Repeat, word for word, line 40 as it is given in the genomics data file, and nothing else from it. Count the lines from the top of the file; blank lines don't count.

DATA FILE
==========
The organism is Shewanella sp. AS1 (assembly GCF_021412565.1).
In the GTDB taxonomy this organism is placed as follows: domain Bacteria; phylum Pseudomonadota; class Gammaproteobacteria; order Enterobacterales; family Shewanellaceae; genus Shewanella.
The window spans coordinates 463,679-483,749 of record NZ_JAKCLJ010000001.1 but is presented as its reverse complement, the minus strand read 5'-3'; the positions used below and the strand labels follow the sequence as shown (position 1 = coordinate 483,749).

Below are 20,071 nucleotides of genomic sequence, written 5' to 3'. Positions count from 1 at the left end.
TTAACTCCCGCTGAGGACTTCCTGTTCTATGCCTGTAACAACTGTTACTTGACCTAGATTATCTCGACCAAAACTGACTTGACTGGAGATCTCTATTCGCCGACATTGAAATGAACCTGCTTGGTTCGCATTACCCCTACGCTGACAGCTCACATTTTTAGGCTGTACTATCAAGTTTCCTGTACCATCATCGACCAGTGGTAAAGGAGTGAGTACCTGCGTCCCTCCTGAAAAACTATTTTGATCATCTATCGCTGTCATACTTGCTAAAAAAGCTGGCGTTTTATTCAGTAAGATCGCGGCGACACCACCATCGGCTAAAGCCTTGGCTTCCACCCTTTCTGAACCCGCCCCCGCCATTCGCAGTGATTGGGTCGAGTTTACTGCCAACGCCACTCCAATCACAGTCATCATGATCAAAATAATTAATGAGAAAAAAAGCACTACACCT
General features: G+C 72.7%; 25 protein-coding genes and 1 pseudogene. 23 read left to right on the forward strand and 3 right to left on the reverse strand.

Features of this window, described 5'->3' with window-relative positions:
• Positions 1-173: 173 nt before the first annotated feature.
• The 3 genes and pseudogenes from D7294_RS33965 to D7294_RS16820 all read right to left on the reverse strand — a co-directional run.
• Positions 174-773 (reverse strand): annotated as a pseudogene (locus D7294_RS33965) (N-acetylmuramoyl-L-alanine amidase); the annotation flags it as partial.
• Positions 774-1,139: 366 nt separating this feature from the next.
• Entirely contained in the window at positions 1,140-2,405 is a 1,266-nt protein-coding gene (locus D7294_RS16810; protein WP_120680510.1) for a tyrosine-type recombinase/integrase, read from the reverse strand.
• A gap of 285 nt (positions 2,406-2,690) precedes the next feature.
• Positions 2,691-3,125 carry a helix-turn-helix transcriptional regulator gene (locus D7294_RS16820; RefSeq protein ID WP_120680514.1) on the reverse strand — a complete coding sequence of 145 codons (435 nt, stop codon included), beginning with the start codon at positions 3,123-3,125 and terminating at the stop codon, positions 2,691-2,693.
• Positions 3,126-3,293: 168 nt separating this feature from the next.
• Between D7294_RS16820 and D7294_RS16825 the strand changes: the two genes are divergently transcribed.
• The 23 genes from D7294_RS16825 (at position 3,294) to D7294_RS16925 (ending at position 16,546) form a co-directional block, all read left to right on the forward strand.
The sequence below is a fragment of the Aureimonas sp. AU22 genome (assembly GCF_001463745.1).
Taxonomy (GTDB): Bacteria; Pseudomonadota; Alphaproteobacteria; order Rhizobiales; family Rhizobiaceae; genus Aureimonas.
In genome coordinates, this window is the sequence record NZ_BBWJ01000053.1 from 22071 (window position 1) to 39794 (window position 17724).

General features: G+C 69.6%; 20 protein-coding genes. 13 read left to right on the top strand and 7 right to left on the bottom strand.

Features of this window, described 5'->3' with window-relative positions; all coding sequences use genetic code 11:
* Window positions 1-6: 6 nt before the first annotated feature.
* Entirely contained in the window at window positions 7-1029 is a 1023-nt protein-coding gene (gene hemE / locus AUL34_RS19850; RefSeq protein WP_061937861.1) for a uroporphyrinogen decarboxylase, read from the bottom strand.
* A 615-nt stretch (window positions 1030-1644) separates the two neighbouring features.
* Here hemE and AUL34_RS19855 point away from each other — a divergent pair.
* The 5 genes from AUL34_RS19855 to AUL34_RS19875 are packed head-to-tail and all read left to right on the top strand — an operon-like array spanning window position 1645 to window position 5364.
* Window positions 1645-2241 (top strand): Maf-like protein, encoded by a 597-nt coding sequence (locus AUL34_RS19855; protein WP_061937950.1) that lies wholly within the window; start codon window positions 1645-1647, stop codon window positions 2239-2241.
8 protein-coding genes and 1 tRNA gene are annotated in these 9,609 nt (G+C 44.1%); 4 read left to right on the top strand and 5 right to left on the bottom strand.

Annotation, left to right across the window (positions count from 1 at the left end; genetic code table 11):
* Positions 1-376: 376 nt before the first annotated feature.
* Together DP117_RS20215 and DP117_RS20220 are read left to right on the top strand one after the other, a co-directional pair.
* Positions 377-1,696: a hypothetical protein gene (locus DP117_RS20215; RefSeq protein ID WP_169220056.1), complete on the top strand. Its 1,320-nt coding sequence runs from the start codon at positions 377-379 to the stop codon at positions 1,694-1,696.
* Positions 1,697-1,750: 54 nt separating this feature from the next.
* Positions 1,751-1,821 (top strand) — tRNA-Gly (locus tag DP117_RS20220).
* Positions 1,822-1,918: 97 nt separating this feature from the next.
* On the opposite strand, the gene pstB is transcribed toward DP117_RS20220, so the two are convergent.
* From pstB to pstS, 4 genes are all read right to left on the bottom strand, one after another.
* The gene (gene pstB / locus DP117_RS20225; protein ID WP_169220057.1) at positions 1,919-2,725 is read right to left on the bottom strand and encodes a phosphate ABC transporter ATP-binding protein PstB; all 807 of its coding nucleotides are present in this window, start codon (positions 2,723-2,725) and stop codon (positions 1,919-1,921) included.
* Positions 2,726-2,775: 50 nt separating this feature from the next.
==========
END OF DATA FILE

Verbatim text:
* Positions 2,726-2,775: 50 nt separating this feature from the next.